The first book I remember loving was Swimmy by Leo Lionni. It was about a school of fish that teamed up to chase away a bigger fish, told in a lush, elegant artistic style. I like the cartoon expressiveness of it, mixed with sophisticated artwork. Of course, I didn't have those words as a kid; I just knew I liked it.
In general, books were hugely important to me and our house was filled with them, thanks to my mum, who was an early childhood educator. I loved comics as well, thanks to my father. Now I love to collect old Carl Barks comics. He created Scrooge McDuck, and wrote fantastic, globe-trotting adventures.
There's a scene in one of the Diary of a Wimpy Kid stories where Greg Heffley's mother decides to try to tempt him and his friends away from their screens by starting a summer holiday "reading programme". She gives them classics like Little Women, which maybe aren't the best for preteen boys. That wasn't directly related to a real-life experience; I got the idea when an educator mentioned that most teachers of young boys are women and there's some bias in the reading assignments. I thought it would be a fun idea to exploit for comedy.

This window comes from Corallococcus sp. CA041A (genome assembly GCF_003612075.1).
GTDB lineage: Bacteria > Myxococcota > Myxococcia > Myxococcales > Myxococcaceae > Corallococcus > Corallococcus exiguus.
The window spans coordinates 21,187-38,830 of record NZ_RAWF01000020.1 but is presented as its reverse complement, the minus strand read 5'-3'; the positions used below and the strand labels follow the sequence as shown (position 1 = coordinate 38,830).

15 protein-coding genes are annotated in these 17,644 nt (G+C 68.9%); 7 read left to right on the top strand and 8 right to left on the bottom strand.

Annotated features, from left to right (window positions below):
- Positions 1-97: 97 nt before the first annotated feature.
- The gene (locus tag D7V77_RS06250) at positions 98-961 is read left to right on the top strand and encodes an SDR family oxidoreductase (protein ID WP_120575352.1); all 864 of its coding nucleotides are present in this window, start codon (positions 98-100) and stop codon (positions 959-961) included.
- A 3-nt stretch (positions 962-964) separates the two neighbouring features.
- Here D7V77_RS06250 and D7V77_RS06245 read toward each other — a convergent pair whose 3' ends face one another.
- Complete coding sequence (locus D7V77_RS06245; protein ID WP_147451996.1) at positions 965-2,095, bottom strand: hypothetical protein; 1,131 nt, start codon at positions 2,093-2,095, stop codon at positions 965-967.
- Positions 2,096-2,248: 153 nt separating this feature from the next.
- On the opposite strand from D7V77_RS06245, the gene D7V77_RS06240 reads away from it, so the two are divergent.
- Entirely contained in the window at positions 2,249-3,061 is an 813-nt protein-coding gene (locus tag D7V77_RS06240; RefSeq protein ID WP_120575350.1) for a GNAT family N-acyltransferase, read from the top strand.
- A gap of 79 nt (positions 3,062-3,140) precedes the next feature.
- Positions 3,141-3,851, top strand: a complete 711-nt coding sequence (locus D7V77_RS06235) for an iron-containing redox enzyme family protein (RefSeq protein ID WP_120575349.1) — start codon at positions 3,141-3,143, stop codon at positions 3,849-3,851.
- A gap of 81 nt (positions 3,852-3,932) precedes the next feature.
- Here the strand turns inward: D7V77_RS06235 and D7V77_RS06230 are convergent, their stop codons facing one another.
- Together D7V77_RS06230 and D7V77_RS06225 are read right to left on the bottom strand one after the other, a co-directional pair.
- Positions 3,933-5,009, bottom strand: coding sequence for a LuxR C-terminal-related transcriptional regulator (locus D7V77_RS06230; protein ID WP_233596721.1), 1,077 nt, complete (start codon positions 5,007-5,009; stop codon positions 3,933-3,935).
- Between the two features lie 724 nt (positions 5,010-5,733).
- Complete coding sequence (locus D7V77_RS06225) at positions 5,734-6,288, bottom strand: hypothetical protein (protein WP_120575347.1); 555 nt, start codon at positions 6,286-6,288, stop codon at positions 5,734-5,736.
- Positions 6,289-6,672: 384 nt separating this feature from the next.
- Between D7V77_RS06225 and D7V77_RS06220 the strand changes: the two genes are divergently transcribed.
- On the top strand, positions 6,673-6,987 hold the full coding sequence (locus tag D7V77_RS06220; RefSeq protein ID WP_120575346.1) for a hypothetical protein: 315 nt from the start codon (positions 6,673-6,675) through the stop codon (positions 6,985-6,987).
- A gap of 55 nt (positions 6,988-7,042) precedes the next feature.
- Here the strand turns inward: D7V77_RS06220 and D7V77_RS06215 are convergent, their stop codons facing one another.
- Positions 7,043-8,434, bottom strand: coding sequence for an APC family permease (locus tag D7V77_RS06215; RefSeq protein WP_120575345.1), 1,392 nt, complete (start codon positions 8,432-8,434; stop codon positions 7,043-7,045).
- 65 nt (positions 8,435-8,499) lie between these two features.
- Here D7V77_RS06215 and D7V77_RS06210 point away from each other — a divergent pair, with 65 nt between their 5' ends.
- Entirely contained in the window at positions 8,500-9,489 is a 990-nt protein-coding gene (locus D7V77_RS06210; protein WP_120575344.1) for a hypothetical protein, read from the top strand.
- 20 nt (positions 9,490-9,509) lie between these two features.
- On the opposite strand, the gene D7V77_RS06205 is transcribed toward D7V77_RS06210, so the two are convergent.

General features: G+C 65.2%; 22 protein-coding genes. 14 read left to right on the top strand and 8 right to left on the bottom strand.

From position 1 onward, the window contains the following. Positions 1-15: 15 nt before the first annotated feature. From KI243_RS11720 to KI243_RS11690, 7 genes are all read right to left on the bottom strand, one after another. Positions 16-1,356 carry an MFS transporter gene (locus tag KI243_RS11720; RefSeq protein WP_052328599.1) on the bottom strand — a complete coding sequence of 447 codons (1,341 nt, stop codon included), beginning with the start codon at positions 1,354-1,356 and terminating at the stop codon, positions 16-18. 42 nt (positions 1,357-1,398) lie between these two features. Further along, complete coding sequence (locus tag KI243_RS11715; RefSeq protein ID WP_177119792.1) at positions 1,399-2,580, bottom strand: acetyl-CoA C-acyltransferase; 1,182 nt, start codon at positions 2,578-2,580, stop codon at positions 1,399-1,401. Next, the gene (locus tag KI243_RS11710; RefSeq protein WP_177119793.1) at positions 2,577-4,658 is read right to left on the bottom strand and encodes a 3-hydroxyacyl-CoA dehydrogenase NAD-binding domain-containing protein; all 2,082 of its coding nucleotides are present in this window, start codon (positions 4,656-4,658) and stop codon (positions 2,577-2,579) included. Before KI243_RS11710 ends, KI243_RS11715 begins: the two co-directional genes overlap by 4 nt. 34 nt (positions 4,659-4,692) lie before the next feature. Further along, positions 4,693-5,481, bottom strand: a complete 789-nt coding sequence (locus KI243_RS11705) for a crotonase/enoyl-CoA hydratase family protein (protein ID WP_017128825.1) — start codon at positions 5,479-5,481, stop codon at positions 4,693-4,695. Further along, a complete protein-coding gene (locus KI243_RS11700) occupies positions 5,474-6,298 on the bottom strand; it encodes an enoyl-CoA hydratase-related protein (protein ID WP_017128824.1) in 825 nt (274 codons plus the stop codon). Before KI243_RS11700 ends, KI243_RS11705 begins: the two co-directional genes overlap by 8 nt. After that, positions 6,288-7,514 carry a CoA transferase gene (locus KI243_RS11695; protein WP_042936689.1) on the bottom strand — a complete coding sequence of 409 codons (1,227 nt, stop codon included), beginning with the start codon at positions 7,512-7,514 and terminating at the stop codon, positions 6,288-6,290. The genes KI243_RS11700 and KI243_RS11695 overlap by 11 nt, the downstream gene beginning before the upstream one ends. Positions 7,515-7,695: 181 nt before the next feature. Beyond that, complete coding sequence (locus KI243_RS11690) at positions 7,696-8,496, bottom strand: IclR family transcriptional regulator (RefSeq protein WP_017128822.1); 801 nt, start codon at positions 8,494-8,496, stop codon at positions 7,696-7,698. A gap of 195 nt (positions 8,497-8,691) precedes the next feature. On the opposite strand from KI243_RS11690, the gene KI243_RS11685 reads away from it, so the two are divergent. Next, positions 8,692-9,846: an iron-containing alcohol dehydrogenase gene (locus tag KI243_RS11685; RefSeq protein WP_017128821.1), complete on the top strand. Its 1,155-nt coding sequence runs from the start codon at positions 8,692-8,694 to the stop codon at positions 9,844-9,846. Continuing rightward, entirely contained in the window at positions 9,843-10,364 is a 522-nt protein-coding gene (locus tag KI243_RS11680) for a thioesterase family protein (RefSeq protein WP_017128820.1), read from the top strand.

I think the best way to encourage kids to read is to feed their interests. My younger son was only interested in sports, so we gave him every sports-themed book we could find. Now he's branching out into other things. I think that putting a book into the hands of a kid is one of the best things you can do as a parent or educator. When a kid makes a connection to a book, it can turn them on to reading for the rest of their lives.
As a young kid I liked coming-of-age books by American author Judy Blume, who wrote realistic and mostly-humorous fiction. A fan once gave me a book called The Real Diary of a Real Boy, by Henry Shute and published in 1902. With Diary of a Wimpy Kid, I've used up just about everything from my own childhood so now I'm looking to other people's childhoods for inspiration.
Jeff Kinney's newest book, Diary of a Wimpy Kid, Getaway (Puffin, $18) is out now.